1. Discrete case: products of matrices

If $u^{(k+1)} = Au^{(k)}$ for a fixed matrix $A$, then $u^{(k)} = A^k u^{(0)}$, and hence $|u^{(k)}|\to 0$ as $k\to \infty$ if the eigenvalues of $A$ all lie in the open unit disk. If $A$ varies from step to step, however, then eigenvalues in the disk are not enough to ensure stability. For example, suppose $u^{(k+1)} = A_ku^{(k)}$ with $$ A_{\hbox{k even}} = \pmatrix{0 & 2\cr 0 & 0}, \quad A_{\hbox{k odd}} = \pmatrix{0 & 0\cr\ 2 & 0}. $$ Since the product of the two matrices is $$ \pmatrix{4 & 0\cr 0 & 0}, $$ the norm $|u^{(k)}|$ will in general diverge to $\infty$, even though the eigenvalues of both matrices are all zero. Rota and Strang consider such effects in their classic paper [5], which defines the joint spectral radius of a set of matrices.

An explanation is as follows. For a nonnormal matrix (i.e., with nonorthogonal eigenvectors), the significance of eigenvalues to the product $A^k$ is asymptotic as $k\to \infty$. Eigenvalues may have little to do with the behavior of powers $A^k$ for small $k$. Therefore if the matrices appearing in the product keep changing, we may never get into the asymptotic regime, and eigenvalues may have little significance. These matters are discussed at length in part IV of [7].

2. Continuous case: variable-coefficient ODEs

The continuous analogue, which is perhaps more classical, concerns linear systems of ODEs. For an autonomous system $u' = Au$, $u(t) = \exp(tA) u(0)$, and hence $|u|\to 0$ as $t\to \infty$ if the eigenvalues of $A$ are all in the open left half-plane. For a nonautonomous system $u' = A(t) u$, however, $|u|$ may diverge to $\infty$ even though all of the "frozen coefficient" matrices $A(t)$ are stable. This has been known for more than a century. As before, the explanation is that the significance of eigenvalues is asymptotic as $t\to \infty$, so favorable eigenvalues cannot ensure stability when $A$ varies with $t$.

According to a discussion on p. 288 of [1], this property of variable coefficient ODEs was first investigated by Lyapunov and Poincaré (whose theories also apply to nonlinear problems). Explicit examples seem to have been devised independently by various authors including Perron in 1930 [4], Vinograd in 1952 [8] (with generalizations by Dekker and Verwer), Kreiss in 1962 [2], and Lambert in 1980 [3]. No doubt this list is not complete.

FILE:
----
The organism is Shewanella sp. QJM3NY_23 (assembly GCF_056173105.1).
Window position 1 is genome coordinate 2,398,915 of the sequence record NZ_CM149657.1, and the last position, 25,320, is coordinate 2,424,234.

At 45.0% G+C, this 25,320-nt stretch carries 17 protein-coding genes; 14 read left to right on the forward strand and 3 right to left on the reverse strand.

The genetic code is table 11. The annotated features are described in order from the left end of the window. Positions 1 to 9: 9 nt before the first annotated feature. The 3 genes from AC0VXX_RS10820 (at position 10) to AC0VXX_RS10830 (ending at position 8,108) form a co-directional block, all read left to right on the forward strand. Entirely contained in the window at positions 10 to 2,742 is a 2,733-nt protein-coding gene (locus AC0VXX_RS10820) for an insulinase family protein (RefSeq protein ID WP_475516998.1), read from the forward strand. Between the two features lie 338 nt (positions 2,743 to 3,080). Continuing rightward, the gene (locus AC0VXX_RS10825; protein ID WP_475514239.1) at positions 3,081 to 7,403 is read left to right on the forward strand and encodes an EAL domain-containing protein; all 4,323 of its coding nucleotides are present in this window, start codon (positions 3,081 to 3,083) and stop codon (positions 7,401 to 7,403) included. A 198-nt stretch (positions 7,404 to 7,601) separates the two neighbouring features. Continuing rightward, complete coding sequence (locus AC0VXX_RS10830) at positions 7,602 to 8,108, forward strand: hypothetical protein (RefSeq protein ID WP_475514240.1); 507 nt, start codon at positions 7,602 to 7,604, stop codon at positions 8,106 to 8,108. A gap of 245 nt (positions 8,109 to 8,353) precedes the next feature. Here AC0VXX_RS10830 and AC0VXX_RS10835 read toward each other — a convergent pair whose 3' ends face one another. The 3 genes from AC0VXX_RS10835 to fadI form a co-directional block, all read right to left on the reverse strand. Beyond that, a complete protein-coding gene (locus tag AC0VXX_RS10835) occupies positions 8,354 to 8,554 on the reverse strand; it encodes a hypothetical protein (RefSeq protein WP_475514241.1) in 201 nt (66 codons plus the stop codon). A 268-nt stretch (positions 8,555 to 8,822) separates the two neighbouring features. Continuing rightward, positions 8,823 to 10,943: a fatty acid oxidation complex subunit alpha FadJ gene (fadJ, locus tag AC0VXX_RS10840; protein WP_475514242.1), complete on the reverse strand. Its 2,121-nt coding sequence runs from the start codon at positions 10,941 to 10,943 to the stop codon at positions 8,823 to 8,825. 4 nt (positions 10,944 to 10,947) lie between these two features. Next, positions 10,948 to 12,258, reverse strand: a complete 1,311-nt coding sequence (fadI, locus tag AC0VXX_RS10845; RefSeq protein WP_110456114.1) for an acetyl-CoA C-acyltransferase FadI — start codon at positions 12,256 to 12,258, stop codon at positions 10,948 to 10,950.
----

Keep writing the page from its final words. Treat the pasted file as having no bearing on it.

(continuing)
3. Computed Example

For example, here is a nonnormal matrix with a double eigenvalue $-1$, $$ B = \pmatrix{-1 & m \cr \phantom{-}0 & -1} . $$ If the upper-right entry $m$ is bigger than $2$, the equation $u' = Bu$ will amplify certain initial vectors, such as $u = (0,1)^T$, before they eventually decay. Following Kreiss [2], suppose we now define a matrix $A(t)$ that consists of $B$ "rotated by angle $t$" in the plane: $$ A(t) = S(t) B S(-t), \qquad S = \pmatrix{\phantom{-}\cos(t) & \sin(t) \cr -\sin(t) & \cos(t)}, $$ that is, $$ A(t) = \pmatrix{-1 + mcs & mc^2 \cr -ms^2 & -1 -mcs } $$ where $s = \sin(t)$ and $c = \cos(t)$. Then $u' = A(t) u$ will have solutions that grow exponentially. Yet for each $t$, $A(t)$ has a double eigenvalue at $-1$.

We illustrate this in Chebfun, taking $m=2.2$. There doesn't seem to be a compact way to work with matrices in solving ODEs in Chebfun, we we use the explicit componentwise representation of the matrix as given above.

m = 2.2; B = [-1 m; 0 -1];
L = chebop(0,16); L.lbc = @(u,v) [u; v-1];
L.op = @(t,u,v) ...
   [diff(u) - (-1+m*cos(t)*sin(t))*u - m*cos(t)^2*v ; ...
    diff(v) - (-m*sin(t)^2)*u - (-1-m*cos(t)*sin(t))*v];
[u,v] = L\0;
grid on, axis equal

4. Transition to turbulence

In fluid mechanics, certain high Reynolds number laminar flows undergo transition to turbulence even though the eigenvalues suggest they should be stable. A simple model of this phenomenon can be based on mathematics much like the example above, with the rotation provided by nonlinearity rather than a variable coefficient. See Sec. 21 of [7], or for a one-page summary, [6].

5. References

  1. D. J. Higham and L. N. Trefethen, Stiffness of ODEs, BIT 33 (1993), 285-303.

  2. H.-O. Kreiss, Über die Stabilitätsdefinition für Differenzengleichungen die partielle Differenzentialgleichungen approximieren, BIT 2 (1962), 153-181.

  3. J. D. Lambert, Stiffness, in Computational Techniques for Ordinary Differential Equations, eds. I. Gladwell and D. K. Sayers, Academic Press, 1980, 19-46.

  4. O. Perron, Die Stabilitätsfrage bei Differentialgleichungen, Math. Zeit. 32 (1930), 703-728.

  5. G.-C. Rota and W. G. Strang, A note on the joint spectral radius, Indag. Math. 22 (1960), 74-76.

  6. L. N. Trefethen, Transition to turbulence: a one-page summary, November 1997, https://people.maths.ox.ac.uk/trefethen/transitionsum.pdf.

  7. L. N. Trefethen and M. Embree, Spectra and Pseudospectra: The Behavior of Nonnormal Matrices and Operators, SIAM, 2005.

  8. R. E. Vinograd, On a criterion of instability in the sense of Lyapunov of the solutions of a linear system of ordinary differential equations, Dokl. Akad. Nauk. SSSR 84 (1952), 201-204 (Russian).